State Authorities Broaden Disposal Well Regulations in Earthquake-Prone Regions

  • Joe Wertz

Oklahoma oil and gas authorities are expanding regulations on disposal wells in earthquake-prone regions of the state. The orders, known as directives, were issued this week and broaden restrictions issued nearly four months ago.

The Oklahoma Corporation Commission in March ordered the operators of nearly 350 disposal wells to prove they weren’t injecting oil and gas waste fluid into granite basement rock, a known risk factor for triggering earthquakes.

Similar demands have now been sent to the operators of more than 200 additional wells. The crackdown comes as Oklahoma’s rate of earthquakes appears to be accelerating. In 2014, 585 magnitude-3.0 or larger earthquakes were recorded; as of July 17, 499 such quakes have been reported, data from the Oklahoma Geological Survey show.

“We’ve got to move forward as quickly as possible,” says agency spokesperson Matt Skinner. “Time is of the essence.”

The directive expands the size of seismically active regions that are under scrutiny, which are now present in 21 of Oklahoma’s 77 counties. The new regulations are also a little stricter than those issued in March, Tim Baker, manager of the commission’s oil and gas conservation division wrote in a statement announcing the directives.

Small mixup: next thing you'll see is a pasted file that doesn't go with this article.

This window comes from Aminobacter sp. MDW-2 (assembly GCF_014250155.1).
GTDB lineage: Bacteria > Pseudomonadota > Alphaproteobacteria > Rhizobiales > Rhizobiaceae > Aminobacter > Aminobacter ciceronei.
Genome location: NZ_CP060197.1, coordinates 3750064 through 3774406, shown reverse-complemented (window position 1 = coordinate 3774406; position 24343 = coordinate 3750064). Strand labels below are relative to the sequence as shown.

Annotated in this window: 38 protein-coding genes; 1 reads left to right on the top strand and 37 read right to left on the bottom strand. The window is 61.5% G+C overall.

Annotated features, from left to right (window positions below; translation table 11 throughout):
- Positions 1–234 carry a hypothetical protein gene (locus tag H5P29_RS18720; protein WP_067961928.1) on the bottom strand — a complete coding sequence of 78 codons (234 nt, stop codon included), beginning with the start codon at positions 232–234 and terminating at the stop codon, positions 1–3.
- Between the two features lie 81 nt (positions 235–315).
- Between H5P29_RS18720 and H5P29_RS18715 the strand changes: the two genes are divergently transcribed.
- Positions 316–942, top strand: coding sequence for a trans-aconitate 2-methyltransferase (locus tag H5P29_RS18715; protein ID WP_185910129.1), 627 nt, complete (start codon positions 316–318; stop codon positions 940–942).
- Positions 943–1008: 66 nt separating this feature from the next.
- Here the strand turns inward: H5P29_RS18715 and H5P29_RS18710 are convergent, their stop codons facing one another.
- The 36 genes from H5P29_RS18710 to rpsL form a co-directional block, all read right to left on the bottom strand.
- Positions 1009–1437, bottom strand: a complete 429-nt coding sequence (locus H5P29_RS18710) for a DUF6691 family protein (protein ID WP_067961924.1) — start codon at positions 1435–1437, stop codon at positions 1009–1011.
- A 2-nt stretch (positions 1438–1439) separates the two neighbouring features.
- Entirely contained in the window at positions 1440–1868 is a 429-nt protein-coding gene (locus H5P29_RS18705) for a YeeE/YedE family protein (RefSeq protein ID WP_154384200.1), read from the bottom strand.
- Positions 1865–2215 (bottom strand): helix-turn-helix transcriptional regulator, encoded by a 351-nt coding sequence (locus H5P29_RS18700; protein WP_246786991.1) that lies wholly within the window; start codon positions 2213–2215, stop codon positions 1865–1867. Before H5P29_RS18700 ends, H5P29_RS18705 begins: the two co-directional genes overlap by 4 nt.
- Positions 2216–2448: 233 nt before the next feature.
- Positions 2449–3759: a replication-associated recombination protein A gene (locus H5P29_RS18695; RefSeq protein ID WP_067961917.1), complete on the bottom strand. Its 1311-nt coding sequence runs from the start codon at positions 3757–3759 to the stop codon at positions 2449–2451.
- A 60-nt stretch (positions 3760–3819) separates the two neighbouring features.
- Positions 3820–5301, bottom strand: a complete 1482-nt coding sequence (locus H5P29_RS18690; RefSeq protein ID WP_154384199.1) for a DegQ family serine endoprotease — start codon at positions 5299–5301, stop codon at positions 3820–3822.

“The directive we issued in March allowed some of the disposal wells to continue to operate if they reduced volume by 50 percent,” he writes. “Those operators are now being told they must reduce their depth if they are currently below the Arbuckle.”

The Arbuckle is a subterranean rock formation underlying most of the state that is a popular target for oil and gas disposal wells, a type of well scientists have linked to most of Oklahoma’s earthquake surge.

In a separate statement, Oklahoma Gov. Mary Fallin praised the regulatory effort and the assistance of the oil and gas industry.

“Reducing seismic activity requires a cooperative effort. The energy industry understands the need to protect homes and businesses and is voluntarily providing the Oklahoma Geological Survey and the Governor’s Coordinating Council on Seismic Activity with data and research assistance,” the statement reads. “The industry has also voluntarily cut injection rates at many wells. The state will continue to work with all parties to pursue sound, scientifically-driven policy to reduce earthquakes in Oklahoma and protect homeowners.”